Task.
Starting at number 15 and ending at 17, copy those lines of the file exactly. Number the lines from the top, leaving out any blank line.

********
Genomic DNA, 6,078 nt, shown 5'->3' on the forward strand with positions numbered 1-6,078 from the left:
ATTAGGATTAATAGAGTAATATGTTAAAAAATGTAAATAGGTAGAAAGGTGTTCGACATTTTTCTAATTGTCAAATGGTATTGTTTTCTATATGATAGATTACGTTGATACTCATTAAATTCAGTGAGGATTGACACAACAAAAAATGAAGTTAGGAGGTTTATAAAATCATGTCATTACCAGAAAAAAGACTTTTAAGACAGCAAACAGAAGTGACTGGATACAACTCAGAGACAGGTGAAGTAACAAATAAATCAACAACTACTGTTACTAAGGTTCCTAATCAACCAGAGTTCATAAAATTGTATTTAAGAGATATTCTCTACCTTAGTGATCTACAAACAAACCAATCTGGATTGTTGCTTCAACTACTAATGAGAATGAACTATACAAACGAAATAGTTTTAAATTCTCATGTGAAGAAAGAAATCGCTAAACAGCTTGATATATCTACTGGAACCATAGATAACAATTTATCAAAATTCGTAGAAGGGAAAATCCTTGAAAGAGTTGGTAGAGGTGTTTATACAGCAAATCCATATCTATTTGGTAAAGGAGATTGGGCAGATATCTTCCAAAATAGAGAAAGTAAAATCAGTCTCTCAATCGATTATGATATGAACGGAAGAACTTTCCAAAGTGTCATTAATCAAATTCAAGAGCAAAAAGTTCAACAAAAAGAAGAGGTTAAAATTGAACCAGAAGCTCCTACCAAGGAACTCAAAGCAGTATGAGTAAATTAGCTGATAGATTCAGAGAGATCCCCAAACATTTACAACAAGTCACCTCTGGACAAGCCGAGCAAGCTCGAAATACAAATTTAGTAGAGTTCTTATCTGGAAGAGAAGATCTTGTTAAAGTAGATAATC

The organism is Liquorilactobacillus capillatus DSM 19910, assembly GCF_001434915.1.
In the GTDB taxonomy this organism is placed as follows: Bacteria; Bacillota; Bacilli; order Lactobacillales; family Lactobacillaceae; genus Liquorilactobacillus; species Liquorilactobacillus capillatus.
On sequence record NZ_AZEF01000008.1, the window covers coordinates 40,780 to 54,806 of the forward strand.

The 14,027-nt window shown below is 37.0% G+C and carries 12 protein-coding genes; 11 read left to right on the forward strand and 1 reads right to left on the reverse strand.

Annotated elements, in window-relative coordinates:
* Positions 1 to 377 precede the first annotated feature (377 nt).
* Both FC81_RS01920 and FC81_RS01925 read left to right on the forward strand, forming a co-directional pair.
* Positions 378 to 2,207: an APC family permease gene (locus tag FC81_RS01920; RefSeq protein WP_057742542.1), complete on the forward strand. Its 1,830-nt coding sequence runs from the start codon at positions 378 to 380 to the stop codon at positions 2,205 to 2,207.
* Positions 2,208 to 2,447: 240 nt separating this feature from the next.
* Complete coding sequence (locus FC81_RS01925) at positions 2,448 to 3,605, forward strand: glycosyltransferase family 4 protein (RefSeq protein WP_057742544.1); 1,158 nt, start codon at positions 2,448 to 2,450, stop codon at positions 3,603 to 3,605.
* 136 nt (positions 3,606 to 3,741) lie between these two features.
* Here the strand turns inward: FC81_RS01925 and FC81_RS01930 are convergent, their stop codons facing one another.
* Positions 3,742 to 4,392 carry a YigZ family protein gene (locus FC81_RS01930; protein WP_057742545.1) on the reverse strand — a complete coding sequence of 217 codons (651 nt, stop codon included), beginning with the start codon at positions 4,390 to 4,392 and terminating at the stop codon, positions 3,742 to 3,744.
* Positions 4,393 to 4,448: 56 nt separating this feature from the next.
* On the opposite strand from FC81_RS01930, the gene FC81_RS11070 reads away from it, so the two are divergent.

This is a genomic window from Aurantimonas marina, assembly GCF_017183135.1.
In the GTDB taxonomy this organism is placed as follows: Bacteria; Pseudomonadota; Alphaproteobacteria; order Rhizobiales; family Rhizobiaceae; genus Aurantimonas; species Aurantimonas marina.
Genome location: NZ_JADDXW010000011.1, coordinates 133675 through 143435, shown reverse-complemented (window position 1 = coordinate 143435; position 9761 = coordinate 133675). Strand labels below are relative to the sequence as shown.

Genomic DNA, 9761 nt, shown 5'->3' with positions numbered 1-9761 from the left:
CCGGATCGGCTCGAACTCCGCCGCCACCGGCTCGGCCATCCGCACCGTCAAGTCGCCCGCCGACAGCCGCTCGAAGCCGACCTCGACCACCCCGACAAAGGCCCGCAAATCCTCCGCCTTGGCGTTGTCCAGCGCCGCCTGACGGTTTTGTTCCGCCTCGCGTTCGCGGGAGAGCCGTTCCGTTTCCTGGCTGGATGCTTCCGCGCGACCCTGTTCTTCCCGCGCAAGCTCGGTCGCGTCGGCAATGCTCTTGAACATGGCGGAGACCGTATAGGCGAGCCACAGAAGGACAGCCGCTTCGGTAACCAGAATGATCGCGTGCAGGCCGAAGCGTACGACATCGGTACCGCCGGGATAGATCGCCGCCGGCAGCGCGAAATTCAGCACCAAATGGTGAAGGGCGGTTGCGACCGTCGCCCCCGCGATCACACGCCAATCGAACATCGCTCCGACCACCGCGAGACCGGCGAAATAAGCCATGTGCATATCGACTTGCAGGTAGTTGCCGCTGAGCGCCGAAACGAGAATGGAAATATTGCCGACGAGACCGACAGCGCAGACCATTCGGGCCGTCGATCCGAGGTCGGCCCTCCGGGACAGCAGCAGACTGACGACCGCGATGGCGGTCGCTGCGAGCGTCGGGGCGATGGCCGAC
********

* Positions 3,742 to 4,392 carry a YigZ family protein gene (locus FC81_RS01930; protein WP_057742545.1) on the reverse strand — a complete coding sequence of 217 codons (651 nt, stop codon included), beginning with the start codon at positions 4,390 to 4,392 and terminating at the stop codon, positions 3,742 to 3,744.
* Positions 4,393 to 4,448: 56 nt separating this feature from the next.
* On the opposite strand from FC81_RS01930, the gene FC81_RS11070 reads away from it, so the two are divergent.